Jump to content
Joel Mayward

2019 Arts and Faith Ecumenical Jury: Nominations and Discussion

Recommended Posts

On 12/18/2019 at 9:17 AM, Noel T Manning II said:

I would like to offer a nomination for Star Wars: The Rise of Skywalker. Faith, hope, redemption, forgiveness, sacrifice, free choice, exploring purpose even when one's own live hangs in the balance are all on display in this final installment of the Skywalker saga. 

Seconded - Star Wars: The Rise of Skywalker 

Share this post


Link to post
Share on other sites
On 12/11/2019 at 9:58 AM, Noel T Manning II said:

Still looking for some more love for "Yesterday." ...

Seconded - "Yesterday" - A film which asks interesting questions such as "is an action morally wrong if you are the only person who understands that said action is so?" It also explores the slippery slope of fame and fortune, and its potential negative impacts on human relationships.

Share this post


Link to post
Share on other sites

I nominate Little Women, a beautiful celebration of sisterhood, family, storytelling, feminism, vocation, and serving others.

Edited by Evan C

"Anyway, in general I love tragic artists, especially classical ones."

"Even the forms for expressing truth can be multiform, and this is indeed necessary for the transmission of the Gospel in its timeless meaning."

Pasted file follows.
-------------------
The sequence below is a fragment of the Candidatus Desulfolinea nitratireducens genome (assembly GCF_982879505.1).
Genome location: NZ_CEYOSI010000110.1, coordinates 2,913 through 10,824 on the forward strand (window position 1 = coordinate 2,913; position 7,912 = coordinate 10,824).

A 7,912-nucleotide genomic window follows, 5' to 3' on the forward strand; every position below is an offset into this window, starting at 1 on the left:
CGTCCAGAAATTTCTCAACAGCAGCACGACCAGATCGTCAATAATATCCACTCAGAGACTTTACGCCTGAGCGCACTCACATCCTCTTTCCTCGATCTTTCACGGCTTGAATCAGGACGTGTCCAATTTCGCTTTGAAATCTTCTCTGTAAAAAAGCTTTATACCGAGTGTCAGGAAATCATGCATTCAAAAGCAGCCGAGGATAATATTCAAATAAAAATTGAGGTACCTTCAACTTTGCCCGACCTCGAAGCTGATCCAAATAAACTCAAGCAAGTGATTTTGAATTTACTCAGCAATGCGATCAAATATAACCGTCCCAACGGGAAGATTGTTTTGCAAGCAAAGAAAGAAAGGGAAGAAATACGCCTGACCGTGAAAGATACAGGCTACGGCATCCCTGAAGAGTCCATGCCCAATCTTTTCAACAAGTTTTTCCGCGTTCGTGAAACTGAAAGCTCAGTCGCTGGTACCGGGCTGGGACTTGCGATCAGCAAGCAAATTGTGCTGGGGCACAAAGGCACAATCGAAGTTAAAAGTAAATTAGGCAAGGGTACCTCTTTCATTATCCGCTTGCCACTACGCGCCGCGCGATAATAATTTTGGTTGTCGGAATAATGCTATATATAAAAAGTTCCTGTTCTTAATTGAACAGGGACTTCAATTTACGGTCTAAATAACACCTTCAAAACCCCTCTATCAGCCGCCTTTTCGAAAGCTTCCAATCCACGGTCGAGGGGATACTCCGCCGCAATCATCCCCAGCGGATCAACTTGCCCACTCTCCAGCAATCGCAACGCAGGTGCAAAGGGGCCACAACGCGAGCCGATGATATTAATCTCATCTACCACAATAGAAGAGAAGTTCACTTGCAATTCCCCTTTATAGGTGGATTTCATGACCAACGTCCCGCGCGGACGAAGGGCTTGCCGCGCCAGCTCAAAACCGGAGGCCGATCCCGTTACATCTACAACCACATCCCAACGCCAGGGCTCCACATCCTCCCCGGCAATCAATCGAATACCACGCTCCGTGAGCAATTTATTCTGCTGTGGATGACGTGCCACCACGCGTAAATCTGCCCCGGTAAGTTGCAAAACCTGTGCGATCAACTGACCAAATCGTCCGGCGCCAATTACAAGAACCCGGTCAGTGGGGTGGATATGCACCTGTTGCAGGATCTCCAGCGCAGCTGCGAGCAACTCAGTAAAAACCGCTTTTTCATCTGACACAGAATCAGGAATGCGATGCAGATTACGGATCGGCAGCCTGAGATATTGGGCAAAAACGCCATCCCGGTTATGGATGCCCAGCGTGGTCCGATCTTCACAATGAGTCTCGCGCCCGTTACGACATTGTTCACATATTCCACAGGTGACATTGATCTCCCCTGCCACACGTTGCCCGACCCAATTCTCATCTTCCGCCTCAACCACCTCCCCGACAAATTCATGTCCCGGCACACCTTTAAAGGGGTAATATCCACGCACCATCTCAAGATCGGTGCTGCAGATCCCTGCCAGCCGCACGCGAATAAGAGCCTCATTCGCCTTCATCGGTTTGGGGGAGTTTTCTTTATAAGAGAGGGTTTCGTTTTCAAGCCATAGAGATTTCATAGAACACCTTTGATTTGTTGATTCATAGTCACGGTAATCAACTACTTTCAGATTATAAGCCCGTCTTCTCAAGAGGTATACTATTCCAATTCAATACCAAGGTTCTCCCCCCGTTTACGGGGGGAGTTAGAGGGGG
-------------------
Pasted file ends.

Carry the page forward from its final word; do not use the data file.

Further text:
- Pope Francis, August 2013 interview with Antonio Spadaro

Share this post


Link to post
Share on other sites
3 hours ago, Evan C said:

I nominate Little Women, a beautiful celebration of sisterhood, family, storytelling, feminism, vocation, and serving others.

I'll second that. I was higher on the film in general than for this list, but the integration and handling of religion in 19th century NE was significant, and not as easy to do as I think it appeared. Dern has been getting a lot of props for her portrayal of Marmee, and her piety comes across as quite sincere...no easy task that. 

Share this post


Link to post
Share on other sites
On 12/23/2019 at 5:34 PM, kenmorefield said:

Has anyone actually seen Non-fiction? Was wondering if it's lack of buzz meant it was not very good or just that the pro-Assayas faciton of A&F has moved on to greener pastures....

I liked it quite a bit, but I don't feel that strongly for it for this list.


"Anyway, in general I love tragic artists, especially classical ones."

"Even the forms for expressing truth can be multiform, and this is indeed necessary for the transmission of the Gospel in its timeless meaning."

- Pope Francis, August 2013 interview with Antonio Spadaro

Share this post


Link to post
Share on other sites
On 11/27/2019 at 7:34 AM, Evan C said:

The case for my nominees:

The Dead Don't Die - hilarious comedy about caring for the environment and one another that shows the value of friendships, art (specifically movies) in a polluted world while calling us to be better stewards of it.